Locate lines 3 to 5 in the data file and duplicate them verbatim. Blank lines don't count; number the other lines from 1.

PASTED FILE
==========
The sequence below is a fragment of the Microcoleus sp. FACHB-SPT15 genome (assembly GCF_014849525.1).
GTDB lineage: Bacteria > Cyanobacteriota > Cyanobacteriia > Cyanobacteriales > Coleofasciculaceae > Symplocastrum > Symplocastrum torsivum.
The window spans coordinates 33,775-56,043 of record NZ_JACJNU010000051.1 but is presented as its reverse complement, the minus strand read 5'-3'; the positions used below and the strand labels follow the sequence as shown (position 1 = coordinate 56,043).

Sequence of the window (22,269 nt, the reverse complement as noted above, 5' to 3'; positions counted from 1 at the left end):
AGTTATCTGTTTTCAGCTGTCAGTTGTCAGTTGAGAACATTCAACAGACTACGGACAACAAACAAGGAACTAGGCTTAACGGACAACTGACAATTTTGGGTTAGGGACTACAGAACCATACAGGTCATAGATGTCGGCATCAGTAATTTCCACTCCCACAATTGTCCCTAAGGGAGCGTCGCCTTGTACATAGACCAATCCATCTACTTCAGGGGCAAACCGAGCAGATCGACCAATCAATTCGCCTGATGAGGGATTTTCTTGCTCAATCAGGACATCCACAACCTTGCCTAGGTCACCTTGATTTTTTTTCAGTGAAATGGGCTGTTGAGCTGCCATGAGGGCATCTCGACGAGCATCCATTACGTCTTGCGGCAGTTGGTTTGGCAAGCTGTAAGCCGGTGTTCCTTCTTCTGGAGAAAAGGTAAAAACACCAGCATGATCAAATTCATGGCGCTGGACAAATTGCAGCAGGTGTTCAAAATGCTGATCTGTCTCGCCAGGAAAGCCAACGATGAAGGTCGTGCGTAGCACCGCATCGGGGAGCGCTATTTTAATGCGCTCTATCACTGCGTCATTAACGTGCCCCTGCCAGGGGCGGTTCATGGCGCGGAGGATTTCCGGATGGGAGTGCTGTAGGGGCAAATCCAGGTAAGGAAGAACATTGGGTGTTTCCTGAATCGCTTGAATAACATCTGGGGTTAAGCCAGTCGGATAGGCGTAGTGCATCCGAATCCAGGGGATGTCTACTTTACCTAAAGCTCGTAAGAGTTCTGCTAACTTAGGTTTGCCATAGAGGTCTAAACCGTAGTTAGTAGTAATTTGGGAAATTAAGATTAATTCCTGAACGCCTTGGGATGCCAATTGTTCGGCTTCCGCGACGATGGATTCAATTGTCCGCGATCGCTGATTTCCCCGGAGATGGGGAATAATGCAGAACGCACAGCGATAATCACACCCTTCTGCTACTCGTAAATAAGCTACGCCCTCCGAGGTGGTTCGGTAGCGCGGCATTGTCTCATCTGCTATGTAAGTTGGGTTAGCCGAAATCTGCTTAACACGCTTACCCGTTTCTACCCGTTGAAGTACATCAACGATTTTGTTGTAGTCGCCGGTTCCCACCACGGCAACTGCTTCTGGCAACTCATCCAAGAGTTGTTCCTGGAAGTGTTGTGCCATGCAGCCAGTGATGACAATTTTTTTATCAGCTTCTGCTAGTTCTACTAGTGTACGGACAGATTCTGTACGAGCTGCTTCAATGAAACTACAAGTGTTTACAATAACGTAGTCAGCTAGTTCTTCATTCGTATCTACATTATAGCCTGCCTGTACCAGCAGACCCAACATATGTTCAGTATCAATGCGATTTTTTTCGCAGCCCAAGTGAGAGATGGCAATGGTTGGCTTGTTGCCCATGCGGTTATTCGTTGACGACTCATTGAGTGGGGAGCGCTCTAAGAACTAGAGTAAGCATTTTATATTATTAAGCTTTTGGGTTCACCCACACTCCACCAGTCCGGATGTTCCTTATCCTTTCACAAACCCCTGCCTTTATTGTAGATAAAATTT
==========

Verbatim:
The window spans coordinates 33,775-56,043 of record NZ_JACJNU010000051.1 but is presented as its reverse complement, the minus strand read 5'-3'; the positions used below and the strand labels follow the sequence as shown (position 1 = coordinate 56,043).

Sequence of the window (22,269 nt, the reverse complement as noted above, 5' to 3'; positions counted from 1 at the left end):
AGTTATCTGTTTTCAGCTGTCAGTTGTCAGTTGAGAACATTCAACAGACTACGGACAACAAACAAGGAACTAGGCTTAACGGACAACTGACAATTTTGGGTTAGGGACTACAGAACCATACAGGTCATAGATGTCGGCATCAGTAATTTCCACTCCCACAATTGTCCCTAAGGGAGCGTCGCCTTGTACATAGACCAATCCATCTACTTCAGGGGCAAACCGAGCAGATCGACCAATCAATTCGCCTGATGAGGGATTTTCTTGCTCAATCAGGACATCCACAACCTTGCCTAGGTCACCTTGATTTTTTTTCAGTGAAATGGGCTGTTGAGCTGCCATGAGGGCATCTCGACGAGCATCCATTACGTCTTGCGGCAGTTGGTTTGGCAAGCTGTAAGCCGGTGTTCCTTCTTCTGGAGAAAAGGTAAAAACACCAGCATGATCAAATTCATGGCGCTGGACAAATTGCAGCAGGTGTTCAAAATGCTGATCTGTCTCGCCAGGAAAGCCAACGATGAAGGTCGTGCGTAGCACCGCATCGGGGAGCGCTATTTTAATGCGCTCTATCACTGCGTCATTAACGTGCCCCTGCCAGGGGCGGTTCATGGCGCGGAGGATTTCCGGATGGGAGTGCTGTAGGGGCAAATCCAGGTAAGGAAGAACATTGGGTGTTTCCTGAATCGCTTGAATAACATCTGGGGTTAAGCCAGTCGGATAGGCGTAGTGCATCCGAATCCAGGGGATGTCTACTTTACCTAAAGCTCGTAAGAGTTCTGCTAACTTAGGTTTGCCATAGAGGTCTAAACCGTAGTTAGTAGTAATTTGGGAAATTAAGATTAATTCCTGAACGCCTTGGGATGCCAATTGTTCGGCTTCCGCGACGATGGATTCAATTGTCCGCGATCGCTGATTTCCCCGGAGATGGGGAATAATGCAGAACGCACAGCGATAATCACACCCTTCTGCTACTCGTAAATAAGCTACGCCCTCCGAGGTGGTTCGGTAGCGCGGCATTGTCTCATCTGCTATGTAAGTTGGGTTAGCCGAAATCTGCTTAACACGCTTACCCGTTTCTACCCGTTGAAGTACATCAACGATTTTGTTGTAGTCGCCGGTTCCCACCACGGCAACTGCTTCTGGCAACTCATCCAAGAGTTGTTCCTGGAAGTGTTGTGCCATGCAGCCAGTGATGACAATTTTTTTATCAGCTTCTGCTAGTTCTACTAGTGTACGGACAGATTCTGTACGAGCTGCTTCAATGAAACTACAAGTGTTTACAATAACGTAGTCAGCTAGTTCTTCATTCGTATCTACATTATAGCCTGCCTGTACCAGCAGACCCAACATATGTTCAGTATCAATGCGATTTTTTTCGCAGCCCAAGTGAGAGATGGCAATGGTTGGCTTGTTGCCCATGCGGTTATTCGTTGACGACTCATTGAGTGGGGAGCGCTCTAAGAACTAGAGTAAGCATTTTATATTATTAAGCTTTTGGGTTCACCCACACTCCACCAGTCCGGATGTTCCTTATCCTTTCACAAACCCCTGCCTTTATTGTAGATAAAATTT